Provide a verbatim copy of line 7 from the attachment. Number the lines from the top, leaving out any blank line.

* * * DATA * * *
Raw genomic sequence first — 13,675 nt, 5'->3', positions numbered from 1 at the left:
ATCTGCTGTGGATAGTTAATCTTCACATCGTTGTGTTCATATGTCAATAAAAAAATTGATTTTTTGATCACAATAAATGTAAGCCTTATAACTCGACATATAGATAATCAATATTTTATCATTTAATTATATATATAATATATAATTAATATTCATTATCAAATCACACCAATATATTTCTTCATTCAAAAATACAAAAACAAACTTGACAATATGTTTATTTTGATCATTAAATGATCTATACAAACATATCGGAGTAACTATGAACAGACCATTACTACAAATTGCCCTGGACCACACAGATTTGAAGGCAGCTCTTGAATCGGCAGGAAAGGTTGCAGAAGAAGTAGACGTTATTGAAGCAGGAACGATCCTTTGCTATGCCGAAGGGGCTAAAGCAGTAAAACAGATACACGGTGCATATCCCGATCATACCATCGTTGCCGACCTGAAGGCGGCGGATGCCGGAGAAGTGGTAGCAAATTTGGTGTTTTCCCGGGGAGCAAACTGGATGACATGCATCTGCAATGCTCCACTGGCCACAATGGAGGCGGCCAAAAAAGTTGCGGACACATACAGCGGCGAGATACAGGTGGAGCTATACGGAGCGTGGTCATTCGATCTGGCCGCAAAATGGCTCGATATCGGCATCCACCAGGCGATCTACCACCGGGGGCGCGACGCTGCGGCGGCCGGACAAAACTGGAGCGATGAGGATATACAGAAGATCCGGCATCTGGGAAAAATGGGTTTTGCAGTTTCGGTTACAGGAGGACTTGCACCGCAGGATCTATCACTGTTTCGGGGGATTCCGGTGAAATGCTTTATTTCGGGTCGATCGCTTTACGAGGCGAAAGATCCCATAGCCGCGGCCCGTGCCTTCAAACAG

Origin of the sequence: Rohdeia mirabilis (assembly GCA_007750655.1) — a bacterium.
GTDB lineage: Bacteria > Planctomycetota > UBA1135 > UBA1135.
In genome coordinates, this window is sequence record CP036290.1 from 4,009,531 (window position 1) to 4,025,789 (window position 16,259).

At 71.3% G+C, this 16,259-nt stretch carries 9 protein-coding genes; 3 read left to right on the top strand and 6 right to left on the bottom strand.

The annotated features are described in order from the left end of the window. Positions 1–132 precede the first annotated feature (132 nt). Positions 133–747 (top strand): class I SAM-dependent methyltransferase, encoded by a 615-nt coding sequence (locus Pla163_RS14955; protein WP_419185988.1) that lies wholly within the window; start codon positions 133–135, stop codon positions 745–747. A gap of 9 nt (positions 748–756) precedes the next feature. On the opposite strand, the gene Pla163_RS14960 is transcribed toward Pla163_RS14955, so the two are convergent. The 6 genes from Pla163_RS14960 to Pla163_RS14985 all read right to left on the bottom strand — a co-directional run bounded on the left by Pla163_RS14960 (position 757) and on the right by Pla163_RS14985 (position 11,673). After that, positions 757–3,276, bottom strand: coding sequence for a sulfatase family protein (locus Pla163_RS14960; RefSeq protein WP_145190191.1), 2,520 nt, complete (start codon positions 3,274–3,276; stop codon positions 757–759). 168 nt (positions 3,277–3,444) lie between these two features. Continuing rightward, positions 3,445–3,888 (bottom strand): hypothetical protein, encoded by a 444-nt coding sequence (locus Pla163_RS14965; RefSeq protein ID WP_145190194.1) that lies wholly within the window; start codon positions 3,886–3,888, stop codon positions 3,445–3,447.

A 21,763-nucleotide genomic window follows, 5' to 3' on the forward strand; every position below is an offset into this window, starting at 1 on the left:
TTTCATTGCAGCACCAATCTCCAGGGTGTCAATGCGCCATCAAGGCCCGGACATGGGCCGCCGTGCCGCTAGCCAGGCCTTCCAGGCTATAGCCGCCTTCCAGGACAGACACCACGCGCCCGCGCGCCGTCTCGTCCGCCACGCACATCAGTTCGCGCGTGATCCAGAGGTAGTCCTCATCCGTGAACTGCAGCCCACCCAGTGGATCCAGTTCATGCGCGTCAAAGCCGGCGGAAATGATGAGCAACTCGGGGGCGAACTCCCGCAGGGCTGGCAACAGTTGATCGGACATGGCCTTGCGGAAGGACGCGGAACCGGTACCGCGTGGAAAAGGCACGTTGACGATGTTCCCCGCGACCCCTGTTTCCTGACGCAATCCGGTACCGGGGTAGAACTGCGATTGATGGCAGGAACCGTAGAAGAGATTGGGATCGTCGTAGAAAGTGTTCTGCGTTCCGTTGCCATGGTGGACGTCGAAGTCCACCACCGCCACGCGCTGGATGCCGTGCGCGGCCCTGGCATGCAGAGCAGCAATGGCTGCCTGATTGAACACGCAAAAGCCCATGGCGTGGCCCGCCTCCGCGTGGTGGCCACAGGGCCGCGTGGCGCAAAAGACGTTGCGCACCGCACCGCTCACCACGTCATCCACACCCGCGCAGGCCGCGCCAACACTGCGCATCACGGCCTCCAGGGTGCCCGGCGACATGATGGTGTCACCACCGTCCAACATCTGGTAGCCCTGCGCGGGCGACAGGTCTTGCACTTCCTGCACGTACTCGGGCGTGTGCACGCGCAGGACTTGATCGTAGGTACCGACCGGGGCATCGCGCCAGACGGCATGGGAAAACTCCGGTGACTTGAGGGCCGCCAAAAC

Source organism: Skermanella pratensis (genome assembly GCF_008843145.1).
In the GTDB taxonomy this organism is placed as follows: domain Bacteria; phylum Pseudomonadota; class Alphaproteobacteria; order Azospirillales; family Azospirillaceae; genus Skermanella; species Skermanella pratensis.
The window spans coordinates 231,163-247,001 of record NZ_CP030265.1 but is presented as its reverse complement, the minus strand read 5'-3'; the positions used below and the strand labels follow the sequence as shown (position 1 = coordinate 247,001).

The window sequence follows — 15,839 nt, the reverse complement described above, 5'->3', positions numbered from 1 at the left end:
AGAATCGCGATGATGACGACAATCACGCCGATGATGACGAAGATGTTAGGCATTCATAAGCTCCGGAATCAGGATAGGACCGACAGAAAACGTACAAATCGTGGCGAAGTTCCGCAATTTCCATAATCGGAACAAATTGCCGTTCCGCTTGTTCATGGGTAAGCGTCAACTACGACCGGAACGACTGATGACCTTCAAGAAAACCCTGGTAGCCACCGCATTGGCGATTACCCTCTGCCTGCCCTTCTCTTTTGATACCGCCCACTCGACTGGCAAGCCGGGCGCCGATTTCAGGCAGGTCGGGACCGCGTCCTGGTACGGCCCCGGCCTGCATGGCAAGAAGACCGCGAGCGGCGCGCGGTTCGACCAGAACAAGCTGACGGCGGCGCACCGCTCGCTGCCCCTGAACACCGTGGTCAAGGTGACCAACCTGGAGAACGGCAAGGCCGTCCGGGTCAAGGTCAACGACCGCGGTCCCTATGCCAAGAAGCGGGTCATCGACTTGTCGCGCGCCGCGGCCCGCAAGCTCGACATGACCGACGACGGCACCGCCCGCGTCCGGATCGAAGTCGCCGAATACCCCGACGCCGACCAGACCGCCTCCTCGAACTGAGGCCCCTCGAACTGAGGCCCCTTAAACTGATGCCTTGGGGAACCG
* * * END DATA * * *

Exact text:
The annotated features are described in order from the left end of the window. Positions 1–132 precede the first annotated feature (132 nt). Positions 133–747 (top strand): class I SAM-dependent methyltransferase, encoded by a 615-nt coding sequence (locus Pla163_RS14955; protein WP_419185988.1) that lies wholly within the window; start codon positions 133–135, stop codon positions 745–747. A gap of 9 nt (positions 748–756) precedes the next feature. On the opposite strand, the gene Pla163_RS14960 is transcribed toward Pla163_RS14955, so the two are convergent. The 6 genes from Pla163_RS14960 to Pla163_RS14985 all read right to left on the bottom strand — a co-directional run bounded on the left by Pla163_RS14960 (position 757) and on the right by Pla163_RS14985 (position 11,673). After that, positions 757–3,276, bottom strand: coding sequence for a sulfatase family protein (locus Pla163_RS14960; RefSeq protein WP_145190191.1), 2,520 nt, complete (start codon positions 3,274–3,276; stop codon positions 757–759). 168 nt (positions 3,277–3,444) lie between these two features. Continuing rightward, positions 3,445–3,888 (bottom strand): hypothetical protein, encoded by a 444-nt coding sequence (locus Pla163_RS14965; RefSeq protein ID WP_145190194.1) that lies wholly within the window; start codon positions 3,886–3,888, stop codon positions 3,445–3,447.